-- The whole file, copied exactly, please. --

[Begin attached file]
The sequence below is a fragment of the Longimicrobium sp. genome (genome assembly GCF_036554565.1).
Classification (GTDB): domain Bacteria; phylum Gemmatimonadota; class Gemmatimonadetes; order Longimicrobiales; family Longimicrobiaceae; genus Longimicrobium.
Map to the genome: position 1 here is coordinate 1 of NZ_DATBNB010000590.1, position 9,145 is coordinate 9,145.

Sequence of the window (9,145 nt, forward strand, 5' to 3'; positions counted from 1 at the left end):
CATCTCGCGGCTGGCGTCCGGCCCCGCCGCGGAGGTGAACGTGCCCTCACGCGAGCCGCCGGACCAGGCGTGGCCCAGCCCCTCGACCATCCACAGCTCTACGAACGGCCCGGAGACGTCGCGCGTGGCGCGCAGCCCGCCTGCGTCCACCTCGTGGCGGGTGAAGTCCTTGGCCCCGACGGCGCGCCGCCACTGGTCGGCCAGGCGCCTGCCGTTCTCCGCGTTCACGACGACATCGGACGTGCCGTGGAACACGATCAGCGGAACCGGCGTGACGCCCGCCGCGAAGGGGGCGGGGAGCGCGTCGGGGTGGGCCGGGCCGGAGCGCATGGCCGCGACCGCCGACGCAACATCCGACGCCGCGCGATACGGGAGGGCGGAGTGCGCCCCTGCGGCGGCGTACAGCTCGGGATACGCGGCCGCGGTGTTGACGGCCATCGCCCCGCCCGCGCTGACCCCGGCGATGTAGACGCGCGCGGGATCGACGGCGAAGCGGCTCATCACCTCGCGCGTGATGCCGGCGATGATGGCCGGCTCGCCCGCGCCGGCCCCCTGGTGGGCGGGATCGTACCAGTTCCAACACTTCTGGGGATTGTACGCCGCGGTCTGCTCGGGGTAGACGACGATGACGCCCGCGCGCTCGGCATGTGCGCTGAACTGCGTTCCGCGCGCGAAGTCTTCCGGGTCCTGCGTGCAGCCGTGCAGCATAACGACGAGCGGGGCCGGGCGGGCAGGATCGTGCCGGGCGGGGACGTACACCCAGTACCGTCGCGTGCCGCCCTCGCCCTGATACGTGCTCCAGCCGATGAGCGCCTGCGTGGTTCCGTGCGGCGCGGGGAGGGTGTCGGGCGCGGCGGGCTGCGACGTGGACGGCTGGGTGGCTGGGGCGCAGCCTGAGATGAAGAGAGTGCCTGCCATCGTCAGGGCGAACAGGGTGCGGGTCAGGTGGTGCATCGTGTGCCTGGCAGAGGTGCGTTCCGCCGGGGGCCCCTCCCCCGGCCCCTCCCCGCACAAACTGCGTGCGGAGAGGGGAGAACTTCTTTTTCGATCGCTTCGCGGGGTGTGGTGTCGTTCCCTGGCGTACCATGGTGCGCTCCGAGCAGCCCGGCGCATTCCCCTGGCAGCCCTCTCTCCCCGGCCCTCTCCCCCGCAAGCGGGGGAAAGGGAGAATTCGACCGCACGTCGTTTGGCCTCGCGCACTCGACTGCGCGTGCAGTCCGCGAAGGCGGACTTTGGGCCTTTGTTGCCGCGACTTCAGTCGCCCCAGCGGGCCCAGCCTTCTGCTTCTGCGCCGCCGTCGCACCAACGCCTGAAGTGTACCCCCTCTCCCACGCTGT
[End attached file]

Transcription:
The sequence below is a fragment of the Longimicrobium sp. genome (genome assembly GCF_036554565.1).
Classification (GTDB): domain Bacteria; phylum Gemmatimonadota; class Gemmatimonadetes; order Longimicrobiales; family Longimicrobiaceae; genus Longimicrobium.
Map to the genome: position 1 here is coordinate 1 of NZ_DATBNB010000590.1, position 9,145 is coordinate 9,145.

Sequence of the window (9,145 nt, forward strand, 5' to 3'; positions counted from 1 at the left end):
CATCTCGCGGCTGGCGTCCGGCCCCGCCGCGGAGGTGAACGTGCCCTCACGCGAGCCGCCGGACCAGGCGTGGCCCAGCCCCTCGACCATCCACAGCTCTACGAACGGCCCGGAGACGTCGCGCGTGGCGCGCAGCCCGCCTGCGTCCACCTCGTGGCGGGTGAAGTCCTTGGCCCCGACGGCGCGCCGCCACTGGTCGGCCAGGCGCCTGCCGTTCTCCGCGTTCACGACGACATCGGACGTGCCGTGGAACACGATCAGCGGAACCGGCGTGACGCCCGCCGCGAAGGGGGCGGGGAGCGCGTCGGGGTGGGCCGGGCCGGAGCGCATGGCCGCGACCGCCGACGCAACATCCGACGCCGCGCGATACGGGAGGGCGGAGTGCGCCCCTGCGGCGGCGTACAGCTCGGGATACGCGGCCGCGGTGTTGACGGCCATCGCCCCGCCCGCGCTGACCCCGGCGATGTAGACGCGCGCGGGATCGACGGCGAAGCGGCTCATCACCTCGCGCGTGATGCCGGCGATGATGGCCGGCTCGCCCGCGCCGGCCCCCTGGTGGGCGGGATCGTACCAGTTCCAACACTTCTGGGGATTGTACGCCGCGGTCTGCTCGGGGTAGACGACGATGACGCCCGCGCGCTCGGCATGTGCGCTGAACTGCGTTCCGCGCGCGAAGTCTTCCGGGTCCTGCGTGCAGCCGTGCAGCATAACGACGAGCGGGGCCGGGCGGGCAGGATCGTGCCGGGCGGGGACGTACACCCAGTACCGTCGCGTGCCGCCCTCGCCCTGATACGTGCTCCAGCCGATGAGCGCCTGCGTGGTTCCGTGCGGCGCGGGGAGGGTGTCGGGCGCGGCGGGCTGCGACGTGGACGGCTGGGTGGCTGGGGCGCAGCCTGAGATGAAGAGAGTGCCTGCCATCGTCAGGGCGAACAGGGTGCGGGTCAGGTGGTGCATCGTGTGCCTGGCAGAGGTGCGTTCCGCCGGGGGCCCCTCCCCCGGCCCCTCCCCGCACAAACTGCGTGCGGAGAGGGGAGAACTTCTTTTTCGATCGCTTCGCGGGGTGTGGTGTCGTTCCCTGGCGTACCATGGTGCGCTCCGAGCAGCCCGGCGCATTCCCCTGGCAGCCCTCTCTCCCCGGCCCTCTCCCCCGCAAGCGGGGGAAAGGGAGAATTCGACCGCACGTCGTTTGGCCTCGCGCACTCGACTGCGCGTGCAGTCCGCGAAGGCGGACTTTGGGCCTTTGTTGCCGCGACTTCAGTCGCCCCAGCGGGCCCAGCCTTCTGCTTCTGCGCCGCCGTCGCACCAACGCCTGAAGTGTACCCCCTCTCCCACGCTGT